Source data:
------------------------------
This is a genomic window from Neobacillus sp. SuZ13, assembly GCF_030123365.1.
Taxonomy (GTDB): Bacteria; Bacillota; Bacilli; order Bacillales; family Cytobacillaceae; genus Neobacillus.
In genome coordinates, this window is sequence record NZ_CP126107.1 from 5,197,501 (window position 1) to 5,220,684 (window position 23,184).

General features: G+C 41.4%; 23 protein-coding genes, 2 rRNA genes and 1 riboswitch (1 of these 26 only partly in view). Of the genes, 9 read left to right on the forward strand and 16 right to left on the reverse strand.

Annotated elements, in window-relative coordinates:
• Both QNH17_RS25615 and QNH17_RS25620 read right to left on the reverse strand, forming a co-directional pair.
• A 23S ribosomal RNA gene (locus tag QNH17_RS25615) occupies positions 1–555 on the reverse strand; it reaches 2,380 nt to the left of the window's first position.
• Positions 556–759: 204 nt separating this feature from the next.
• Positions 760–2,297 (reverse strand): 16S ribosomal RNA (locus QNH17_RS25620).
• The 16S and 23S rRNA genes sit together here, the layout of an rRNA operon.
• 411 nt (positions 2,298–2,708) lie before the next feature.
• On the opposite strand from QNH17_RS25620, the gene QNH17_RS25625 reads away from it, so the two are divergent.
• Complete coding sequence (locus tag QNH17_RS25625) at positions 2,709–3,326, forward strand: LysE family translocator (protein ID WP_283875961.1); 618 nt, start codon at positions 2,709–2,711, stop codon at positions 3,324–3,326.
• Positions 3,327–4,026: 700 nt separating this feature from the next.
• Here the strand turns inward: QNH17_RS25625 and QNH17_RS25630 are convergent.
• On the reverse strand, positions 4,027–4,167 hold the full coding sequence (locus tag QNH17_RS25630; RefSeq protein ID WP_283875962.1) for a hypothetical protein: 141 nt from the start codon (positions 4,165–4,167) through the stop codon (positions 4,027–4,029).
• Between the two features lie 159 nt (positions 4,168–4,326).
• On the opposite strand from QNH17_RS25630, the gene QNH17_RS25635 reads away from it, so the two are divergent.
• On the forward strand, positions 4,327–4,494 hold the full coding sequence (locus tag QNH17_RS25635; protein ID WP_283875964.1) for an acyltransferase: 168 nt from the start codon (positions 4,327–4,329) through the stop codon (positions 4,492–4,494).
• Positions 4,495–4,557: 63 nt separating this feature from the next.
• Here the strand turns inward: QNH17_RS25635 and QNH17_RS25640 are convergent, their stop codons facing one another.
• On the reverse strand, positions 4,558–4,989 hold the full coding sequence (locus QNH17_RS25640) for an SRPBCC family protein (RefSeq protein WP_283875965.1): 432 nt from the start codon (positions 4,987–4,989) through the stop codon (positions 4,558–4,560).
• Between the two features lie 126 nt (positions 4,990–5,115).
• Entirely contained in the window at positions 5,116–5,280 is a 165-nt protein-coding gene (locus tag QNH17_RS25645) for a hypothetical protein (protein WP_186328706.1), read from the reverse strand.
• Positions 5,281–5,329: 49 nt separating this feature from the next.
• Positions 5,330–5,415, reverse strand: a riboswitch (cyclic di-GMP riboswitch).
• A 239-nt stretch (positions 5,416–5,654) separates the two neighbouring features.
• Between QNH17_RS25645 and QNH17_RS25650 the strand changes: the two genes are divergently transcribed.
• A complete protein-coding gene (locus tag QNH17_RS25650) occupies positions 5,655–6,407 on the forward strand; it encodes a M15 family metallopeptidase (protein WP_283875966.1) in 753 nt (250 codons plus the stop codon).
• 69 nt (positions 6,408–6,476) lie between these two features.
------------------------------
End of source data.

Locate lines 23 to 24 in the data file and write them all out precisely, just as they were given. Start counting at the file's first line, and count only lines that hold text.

• Between the two features lie 126 nt (positions 4,990–5,115).
• Entirely contained in the window at positions 5,116–5,280 is a 165-nt protein-coding gene (locus tag QNH17_RS25645) for a hypothetical protein (protein WP_186328706.1), read from the reverse strand.